Why running Node modules in the browser?
Node.js provides the world's largest repository of open source modules, which tackle a wide range of common and unique development issues. You can quickly find a module for practically any functionality you require, allowing you to focus on addressing your specific requirements rather than reinventing the wheel and increasing your productivity.
Can Node.js run in a browser
The Node.js runtime does not exist on the client; all you have is a browser that cannot use Node.js modules. What a colossal waste, we hear you exclaim!
However, guess what? Thanks to some creative engineers, it is now feasible to use Node.js modules in browsers, but not directly.
Existing ways for running Node modules inside the browser
It is possible to meet at least some of the aforementioned objectives by using existing tools such as: - Webpack.js, - Browserify, - And Nodular.js, among others.
For each solution, a source code transformation is required, either in advance (in the case of webpack and browserify) or in real time in the case of nodular. They may be appropriate for your purposes, but it's worth noting that they are just attempts to reproduce or emulate specific behaviours inside the browser.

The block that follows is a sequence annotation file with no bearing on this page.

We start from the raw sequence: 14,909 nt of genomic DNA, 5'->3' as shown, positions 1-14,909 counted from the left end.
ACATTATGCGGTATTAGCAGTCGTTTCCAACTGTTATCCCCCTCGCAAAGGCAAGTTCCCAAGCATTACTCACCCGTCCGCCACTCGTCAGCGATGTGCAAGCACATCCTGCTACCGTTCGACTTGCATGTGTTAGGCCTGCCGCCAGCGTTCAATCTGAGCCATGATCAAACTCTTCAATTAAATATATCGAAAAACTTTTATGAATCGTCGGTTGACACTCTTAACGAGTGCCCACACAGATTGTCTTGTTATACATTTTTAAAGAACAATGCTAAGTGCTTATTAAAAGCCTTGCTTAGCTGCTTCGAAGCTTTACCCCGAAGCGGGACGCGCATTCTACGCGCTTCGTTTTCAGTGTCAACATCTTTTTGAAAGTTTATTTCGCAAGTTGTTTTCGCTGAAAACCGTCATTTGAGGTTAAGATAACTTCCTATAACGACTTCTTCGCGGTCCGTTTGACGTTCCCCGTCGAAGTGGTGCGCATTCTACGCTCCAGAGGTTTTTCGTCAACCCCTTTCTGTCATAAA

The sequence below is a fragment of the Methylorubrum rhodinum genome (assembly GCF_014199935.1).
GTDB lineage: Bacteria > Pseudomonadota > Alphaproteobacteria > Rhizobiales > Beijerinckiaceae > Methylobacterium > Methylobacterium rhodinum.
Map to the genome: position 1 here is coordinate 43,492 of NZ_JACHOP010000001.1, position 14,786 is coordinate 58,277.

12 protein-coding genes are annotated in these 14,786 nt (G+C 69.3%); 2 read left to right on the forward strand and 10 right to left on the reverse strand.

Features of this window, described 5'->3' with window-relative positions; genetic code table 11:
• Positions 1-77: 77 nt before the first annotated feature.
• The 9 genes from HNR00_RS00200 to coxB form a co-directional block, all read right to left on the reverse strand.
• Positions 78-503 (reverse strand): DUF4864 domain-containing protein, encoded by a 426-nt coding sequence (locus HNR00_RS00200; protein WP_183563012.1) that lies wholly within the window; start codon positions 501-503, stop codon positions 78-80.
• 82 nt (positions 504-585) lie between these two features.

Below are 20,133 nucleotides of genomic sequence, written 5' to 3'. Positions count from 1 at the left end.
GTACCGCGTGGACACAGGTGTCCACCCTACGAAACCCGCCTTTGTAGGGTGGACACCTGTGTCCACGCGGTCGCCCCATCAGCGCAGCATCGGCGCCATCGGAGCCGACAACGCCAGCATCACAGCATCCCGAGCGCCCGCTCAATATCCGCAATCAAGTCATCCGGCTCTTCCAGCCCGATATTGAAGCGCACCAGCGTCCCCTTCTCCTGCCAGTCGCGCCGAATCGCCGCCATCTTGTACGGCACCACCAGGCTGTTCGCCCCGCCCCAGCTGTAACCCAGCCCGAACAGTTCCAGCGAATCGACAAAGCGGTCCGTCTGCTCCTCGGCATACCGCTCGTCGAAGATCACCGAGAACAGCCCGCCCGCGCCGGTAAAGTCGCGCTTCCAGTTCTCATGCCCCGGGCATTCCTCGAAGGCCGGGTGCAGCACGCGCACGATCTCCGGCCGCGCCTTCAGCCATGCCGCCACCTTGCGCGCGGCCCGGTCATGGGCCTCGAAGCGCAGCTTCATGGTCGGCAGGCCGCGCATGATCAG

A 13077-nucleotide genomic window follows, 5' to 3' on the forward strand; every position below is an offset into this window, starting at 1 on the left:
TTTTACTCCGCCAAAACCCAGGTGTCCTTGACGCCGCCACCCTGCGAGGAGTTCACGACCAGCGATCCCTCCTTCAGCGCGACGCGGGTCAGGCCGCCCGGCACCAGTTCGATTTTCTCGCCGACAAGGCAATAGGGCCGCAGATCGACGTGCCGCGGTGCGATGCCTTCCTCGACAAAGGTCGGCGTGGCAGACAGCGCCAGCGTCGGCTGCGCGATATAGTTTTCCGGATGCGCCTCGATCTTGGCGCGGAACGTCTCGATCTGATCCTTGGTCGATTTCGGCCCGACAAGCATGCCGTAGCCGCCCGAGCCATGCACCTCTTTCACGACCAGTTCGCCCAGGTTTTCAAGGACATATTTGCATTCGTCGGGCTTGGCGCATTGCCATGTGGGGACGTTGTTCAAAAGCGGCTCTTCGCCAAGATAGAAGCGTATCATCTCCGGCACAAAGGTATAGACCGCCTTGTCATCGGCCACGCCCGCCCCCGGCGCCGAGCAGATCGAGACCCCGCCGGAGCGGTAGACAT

The official website describes Browserify with the following sentence:
Browserify lets you require('modules') in the browser by bundling up all of your dependencies.
Browsers lack the Node.js platform's require/export and module import systems; therefore, Browserify was developed to make it possible to import Node.js modules.
Suppose you have written your application source code using require syntax to import a useful Node.js module. Now to be able to use your application in the browser with no error you need to use Browserify and run the following command:
browserify app.js -o bundle.js
How To use Browserify?
To install browserify, first enter your command line terminal and type the legendary
npm install command as follows:
npm install -g browserify
Next create your example project folder
Next you should install the module you want to use or to convert to browser compatible script
npm install -g ytdl-core
main.js require the module as you do normally with node.js modules:
var yt = require('ytdl-core'); console.log(yt);
Now let the magic begins, call browserify with the input is
main.js and give it a name for the output
browserify main.js -o ytdl.js ...
Now you can use your script as easily as using a script tag
<script src="ytdl.js"></script> ...
Replicating Node environments in browsers
Now that, we've seen how to compile a run a single Node module in the browsers, another question that arises is that can we repliate a full node environment?
Many solutions exist that tried to replicate the Node.js environment inside the browser.